You want the rings horizontal, if they're not already. Use GIMP's Free Rotate tool to do that. You can eyeball it to make it approximately right, or if you want to be more accurate, use the Measure tool (the icon looks like a drawing compass) to measure from one edge of the rings to the other and note the angle in the status bar at the bottom of the window. Then when you use Free Rotate, type in the number you measured.

You'll be printing this out on sketching paper, so if the original image is small, use Image->Scale to expand it. Remember, you won't be looking at this original image -- it's just for tracing -- so don't worry if the image comes out fuzzy after you scale it up. I made mine about 1000 pixels wide.

Make a white background layer

Layer->New Layer... to make a new layer; check "white" in the dialog. Then click the eyeball icon next to it in the Layers dialog to make it invisible. You'll want it later.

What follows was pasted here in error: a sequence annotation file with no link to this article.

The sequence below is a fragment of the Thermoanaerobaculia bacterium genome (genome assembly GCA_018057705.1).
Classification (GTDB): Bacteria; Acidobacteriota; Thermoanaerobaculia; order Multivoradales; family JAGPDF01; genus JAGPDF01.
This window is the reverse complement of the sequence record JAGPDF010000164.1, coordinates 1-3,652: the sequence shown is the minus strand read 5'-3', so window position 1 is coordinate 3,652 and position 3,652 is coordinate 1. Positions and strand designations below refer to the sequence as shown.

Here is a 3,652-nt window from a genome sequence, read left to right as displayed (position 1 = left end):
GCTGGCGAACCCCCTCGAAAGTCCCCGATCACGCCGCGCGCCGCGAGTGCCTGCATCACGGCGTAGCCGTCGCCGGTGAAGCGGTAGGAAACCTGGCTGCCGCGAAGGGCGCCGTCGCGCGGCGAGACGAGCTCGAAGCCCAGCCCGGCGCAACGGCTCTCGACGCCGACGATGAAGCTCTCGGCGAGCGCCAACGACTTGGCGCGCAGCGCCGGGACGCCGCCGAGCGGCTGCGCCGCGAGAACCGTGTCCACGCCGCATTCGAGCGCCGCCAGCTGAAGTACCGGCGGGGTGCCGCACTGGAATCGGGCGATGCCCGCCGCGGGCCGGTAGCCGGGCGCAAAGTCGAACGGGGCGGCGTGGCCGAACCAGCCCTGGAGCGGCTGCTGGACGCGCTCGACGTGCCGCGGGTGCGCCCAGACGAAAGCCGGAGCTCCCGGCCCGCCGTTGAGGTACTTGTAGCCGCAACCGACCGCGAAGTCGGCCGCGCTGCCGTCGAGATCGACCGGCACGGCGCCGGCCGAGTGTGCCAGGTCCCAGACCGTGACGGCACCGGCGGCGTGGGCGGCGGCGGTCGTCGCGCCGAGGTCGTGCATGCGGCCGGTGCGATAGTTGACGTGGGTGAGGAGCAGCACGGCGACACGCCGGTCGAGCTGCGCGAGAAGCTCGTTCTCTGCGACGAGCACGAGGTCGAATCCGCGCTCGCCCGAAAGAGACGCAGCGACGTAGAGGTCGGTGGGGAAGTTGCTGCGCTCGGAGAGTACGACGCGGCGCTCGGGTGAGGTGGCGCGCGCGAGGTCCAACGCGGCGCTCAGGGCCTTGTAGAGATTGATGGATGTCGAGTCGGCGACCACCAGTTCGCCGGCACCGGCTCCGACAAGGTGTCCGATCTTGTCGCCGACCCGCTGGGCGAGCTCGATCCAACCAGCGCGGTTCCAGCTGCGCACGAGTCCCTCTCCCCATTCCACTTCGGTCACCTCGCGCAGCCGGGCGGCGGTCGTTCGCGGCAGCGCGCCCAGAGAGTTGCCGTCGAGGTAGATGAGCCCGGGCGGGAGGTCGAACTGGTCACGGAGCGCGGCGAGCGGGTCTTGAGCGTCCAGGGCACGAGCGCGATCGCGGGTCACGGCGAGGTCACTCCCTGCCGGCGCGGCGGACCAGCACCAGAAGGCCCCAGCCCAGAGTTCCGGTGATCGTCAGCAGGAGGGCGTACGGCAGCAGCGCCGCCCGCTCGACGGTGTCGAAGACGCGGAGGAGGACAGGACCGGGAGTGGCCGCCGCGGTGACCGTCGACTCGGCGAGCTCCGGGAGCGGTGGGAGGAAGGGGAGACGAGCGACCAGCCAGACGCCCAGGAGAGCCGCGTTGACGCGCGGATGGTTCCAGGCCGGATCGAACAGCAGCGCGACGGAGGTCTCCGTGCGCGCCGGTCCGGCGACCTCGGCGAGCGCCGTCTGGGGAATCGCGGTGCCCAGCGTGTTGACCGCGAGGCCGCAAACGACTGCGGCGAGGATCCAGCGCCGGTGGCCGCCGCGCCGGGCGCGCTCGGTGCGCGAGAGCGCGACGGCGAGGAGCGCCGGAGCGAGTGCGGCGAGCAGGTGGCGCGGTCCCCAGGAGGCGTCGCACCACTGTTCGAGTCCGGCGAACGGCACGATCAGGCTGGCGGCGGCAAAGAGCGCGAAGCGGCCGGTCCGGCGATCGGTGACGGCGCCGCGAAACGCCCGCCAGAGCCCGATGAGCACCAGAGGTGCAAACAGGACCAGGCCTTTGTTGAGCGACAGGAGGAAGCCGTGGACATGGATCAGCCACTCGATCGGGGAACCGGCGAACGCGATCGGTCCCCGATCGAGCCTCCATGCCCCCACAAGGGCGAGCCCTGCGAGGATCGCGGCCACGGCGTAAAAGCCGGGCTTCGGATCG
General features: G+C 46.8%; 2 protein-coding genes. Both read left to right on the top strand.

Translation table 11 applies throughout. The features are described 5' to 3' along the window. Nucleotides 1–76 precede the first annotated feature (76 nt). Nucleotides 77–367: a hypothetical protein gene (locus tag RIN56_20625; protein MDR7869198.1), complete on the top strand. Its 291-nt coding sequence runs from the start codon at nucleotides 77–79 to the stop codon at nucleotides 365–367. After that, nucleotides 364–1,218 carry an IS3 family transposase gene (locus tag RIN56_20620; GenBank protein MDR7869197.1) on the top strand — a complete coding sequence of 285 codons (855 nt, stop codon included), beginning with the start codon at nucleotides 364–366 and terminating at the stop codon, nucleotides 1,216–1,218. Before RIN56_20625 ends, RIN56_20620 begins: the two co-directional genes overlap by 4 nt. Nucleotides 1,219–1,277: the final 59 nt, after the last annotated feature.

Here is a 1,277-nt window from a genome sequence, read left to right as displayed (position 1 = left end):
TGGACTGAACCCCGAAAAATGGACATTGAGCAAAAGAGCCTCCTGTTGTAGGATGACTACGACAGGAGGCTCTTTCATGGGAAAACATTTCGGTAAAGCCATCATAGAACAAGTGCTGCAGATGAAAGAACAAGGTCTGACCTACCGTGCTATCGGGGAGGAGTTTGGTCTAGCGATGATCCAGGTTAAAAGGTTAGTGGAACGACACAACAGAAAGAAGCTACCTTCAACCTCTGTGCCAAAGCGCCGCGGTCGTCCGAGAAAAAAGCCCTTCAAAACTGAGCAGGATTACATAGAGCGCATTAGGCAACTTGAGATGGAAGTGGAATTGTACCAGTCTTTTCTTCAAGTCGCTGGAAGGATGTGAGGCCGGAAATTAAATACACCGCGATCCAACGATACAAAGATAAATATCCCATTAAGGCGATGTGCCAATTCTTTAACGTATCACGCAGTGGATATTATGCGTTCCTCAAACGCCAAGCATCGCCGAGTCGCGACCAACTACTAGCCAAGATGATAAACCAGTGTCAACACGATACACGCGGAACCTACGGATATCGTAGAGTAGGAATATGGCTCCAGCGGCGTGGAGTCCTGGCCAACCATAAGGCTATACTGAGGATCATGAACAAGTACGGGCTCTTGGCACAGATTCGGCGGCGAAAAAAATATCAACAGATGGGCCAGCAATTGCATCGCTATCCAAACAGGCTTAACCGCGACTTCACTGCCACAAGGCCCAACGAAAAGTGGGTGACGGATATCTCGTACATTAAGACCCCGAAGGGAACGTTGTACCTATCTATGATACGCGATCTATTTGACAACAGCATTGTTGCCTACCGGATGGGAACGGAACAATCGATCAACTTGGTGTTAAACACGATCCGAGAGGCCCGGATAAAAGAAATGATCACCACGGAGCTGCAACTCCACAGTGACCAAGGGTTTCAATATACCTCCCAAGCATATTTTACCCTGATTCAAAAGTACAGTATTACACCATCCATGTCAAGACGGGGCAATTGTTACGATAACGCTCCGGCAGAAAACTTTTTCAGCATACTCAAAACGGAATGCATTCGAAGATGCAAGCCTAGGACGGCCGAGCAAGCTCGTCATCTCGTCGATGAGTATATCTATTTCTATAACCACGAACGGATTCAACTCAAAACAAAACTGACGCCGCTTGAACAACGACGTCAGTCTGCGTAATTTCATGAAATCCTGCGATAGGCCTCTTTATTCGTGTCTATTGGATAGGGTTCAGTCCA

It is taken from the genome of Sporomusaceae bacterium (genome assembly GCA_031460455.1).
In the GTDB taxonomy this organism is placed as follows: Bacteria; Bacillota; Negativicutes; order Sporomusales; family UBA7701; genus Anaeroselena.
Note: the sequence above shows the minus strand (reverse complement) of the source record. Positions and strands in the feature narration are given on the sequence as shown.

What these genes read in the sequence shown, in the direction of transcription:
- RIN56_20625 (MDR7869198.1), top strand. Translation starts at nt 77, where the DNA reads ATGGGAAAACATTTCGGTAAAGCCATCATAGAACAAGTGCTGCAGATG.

Outline the planet on its own layer

Layer->New Layer... to make a new layer; this time make it transparent, not white. I named mine "planet", since this is where I'll draw the ellipse for the planet. (Yes, Saturn is an ellipse, not a sphere. So is the Earth, for that matter, but Saturn is a lot less spherical than Earth is.)

Choose the ellipse selection tool and drag out a selection that matches the outer edges of the planet. Use the resize handles to adjust the selection until it fits as closely as you can manage.

In the Toolbox or the Brushes dialog, choose the smallest hard brush, "Circle (01)".

Then Edit->Stroke Selection.... Click "Stroke with a paint tool", and click Stroke.

Tip: You may notice my template ended up with very jaggy lines. That's a common artifact of GIMP's Stroke Selection. I'm not worried about it for a sketching template, but if the jaggies bother you, you can get a much smoother line by converting the selection to a path and stroking the path instead of the selection.

Preview your work so far

Go back to the Layers dialog and make that white layer visible again, so you can see the outline you just made. You may want to do Select->None and click on some tool other than ellipse select, so the selection outline disappears and you can see the line better.